A plea to rebuild

In a speech at Portland State yesterday the First Lady of Liberia, Rosie-Lee Antoinette Bryant, highlighted the importance of education and called on Oregonians to aid in the rebuilding of her war-torn country.

Liberia has been in turmoil since the 1980 coup led by Samuel K. Doe that resulted in a despotic government.

The country’s continued civil unrest ended in 2003 when President Charles Taylor was ousted and three months of peace talks in Accra, Ghana resulted in the establishment of a transitional government with the formulation of the Comprehensive Peace Agreement (CPA). Bryant’s husband, Charles Gyude Bryant, was chosen chairman of the National Transitional Government.

In her talk at the Multicultural Center, Bryant characterized the lack of education as the largest obstacle Liberia faces in the aftermath of 30 years of violence and poverty, saying, “We have a generation of ex-combatants that haven’t gone to school. All they know is how to pick up a gun.”

According to the United Nations, Liberia has an adult illiteracy rate of 46.5 percent.

Bryant urged Oregonians to volunteer, stressing the need for educators and healthcare workers in her war-ravaged country. “Whatever and wherever you can help, please do what you can.”

The first lady also used her position to emphasize the importance of developing an international awareness. “Learn about other cultures. There is life outside the borders of the U.S., these are things you need to talk about in class.”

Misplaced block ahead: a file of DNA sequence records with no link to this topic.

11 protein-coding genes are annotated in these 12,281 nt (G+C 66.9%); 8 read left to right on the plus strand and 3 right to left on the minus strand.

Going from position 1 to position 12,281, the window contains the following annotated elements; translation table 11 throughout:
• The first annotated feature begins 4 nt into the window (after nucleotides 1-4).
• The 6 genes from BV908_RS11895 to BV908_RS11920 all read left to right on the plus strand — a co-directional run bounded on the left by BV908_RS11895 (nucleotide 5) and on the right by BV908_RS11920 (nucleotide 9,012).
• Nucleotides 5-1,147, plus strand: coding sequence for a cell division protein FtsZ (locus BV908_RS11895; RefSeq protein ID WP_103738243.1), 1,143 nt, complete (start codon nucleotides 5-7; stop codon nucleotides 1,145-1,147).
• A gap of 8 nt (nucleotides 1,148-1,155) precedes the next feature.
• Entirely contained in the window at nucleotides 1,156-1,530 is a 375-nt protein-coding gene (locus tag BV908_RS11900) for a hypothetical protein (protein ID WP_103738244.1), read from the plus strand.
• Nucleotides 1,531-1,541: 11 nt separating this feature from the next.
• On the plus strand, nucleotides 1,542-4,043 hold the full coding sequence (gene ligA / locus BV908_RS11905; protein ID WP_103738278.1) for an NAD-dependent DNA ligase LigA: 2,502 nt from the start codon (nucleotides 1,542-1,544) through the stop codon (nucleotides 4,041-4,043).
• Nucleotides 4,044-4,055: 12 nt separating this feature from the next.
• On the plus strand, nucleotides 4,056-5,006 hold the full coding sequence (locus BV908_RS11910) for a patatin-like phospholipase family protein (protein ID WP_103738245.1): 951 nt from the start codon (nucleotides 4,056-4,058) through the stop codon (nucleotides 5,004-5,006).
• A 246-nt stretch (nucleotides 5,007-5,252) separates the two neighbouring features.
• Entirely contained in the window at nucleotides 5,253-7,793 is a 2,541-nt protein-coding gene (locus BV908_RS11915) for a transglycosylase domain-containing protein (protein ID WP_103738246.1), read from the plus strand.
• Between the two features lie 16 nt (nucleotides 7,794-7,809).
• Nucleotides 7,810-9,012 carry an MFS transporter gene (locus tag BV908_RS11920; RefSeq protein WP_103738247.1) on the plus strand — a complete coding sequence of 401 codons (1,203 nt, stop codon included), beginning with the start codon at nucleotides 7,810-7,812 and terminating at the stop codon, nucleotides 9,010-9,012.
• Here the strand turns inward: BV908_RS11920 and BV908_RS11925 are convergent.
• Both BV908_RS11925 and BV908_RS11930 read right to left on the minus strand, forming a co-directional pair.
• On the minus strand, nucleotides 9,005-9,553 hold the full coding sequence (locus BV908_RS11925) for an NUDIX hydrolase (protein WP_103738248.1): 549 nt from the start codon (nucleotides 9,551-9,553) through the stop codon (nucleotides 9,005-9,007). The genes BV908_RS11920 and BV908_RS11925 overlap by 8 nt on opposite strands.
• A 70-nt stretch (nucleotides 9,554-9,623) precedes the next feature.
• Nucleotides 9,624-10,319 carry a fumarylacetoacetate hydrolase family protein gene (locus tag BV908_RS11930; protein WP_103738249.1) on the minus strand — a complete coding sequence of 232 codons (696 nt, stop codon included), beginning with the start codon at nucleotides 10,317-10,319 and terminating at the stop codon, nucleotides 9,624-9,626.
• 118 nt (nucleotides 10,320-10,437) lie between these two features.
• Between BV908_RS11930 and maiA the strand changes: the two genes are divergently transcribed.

Bryant came to Oregon at the invitation of Tim and Christine Gilman, who were in Liberia volunteering at an orphanage through PLAN adoption agency of McMinnville. The Gilmans met Bryant through former Portland Police Chief, Mark Kroeker, who is currently serving as the police commissioner for the United Nations Mission in Liberia.

The Gilmans suggested that Bryant visit the Northwest to network with local humanitarian organizations like Mercy Corps, Northwest Medical Teams and PLAN.

More than 150 Liberian children have been adopted by Northwest families such as the Gilmans. “I am quite pleased with the love and care that is taken with these children,” Bryant said.

Chairman Bryant is prohibited by the CPA from running in the upcoming October election, but his wife is committed to remaining involved in rebuilding her country. “I plan to continue to do whatever I can to help my people. There is so much to be done. I want to better the lives and alleviate the suffering of our people.”